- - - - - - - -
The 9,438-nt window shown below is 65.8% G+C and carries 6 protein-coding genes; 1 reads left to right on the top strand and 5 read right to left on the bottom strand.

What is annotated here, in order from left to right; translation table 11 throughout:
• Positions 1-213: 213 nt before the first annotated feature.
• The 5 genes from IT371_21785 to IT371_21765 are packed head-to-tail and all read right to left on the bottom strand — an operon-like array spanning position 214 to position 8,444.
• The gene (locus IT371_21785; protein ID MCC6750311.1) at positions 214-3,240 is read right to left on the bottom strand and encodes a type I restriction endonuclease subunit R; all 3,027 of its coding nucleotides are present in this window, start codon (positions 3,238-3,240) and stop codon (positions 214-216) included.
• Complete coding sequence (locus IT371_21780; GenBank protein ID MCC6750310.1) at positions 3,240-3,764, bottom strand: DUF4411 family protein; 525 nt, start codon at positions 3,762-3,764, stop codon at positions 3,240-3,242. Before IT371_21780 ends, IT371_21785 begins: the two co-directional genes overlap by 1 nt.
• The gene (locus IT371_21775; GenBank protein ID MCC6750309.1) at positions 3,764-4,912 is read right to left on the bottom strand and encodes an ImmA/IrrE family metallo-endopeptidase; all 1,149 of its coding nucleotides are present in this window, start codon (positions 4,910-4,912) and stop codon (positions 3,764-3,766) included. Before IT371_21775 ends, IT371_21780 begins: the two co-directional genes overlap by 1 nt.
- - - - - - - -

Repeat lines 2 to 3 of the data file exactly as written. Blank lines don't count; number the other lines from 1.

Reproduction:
What is annotated here, in order from left to right; translation table 11 throughout:
• Positions 1-213: 213 nt before the first annotated feature.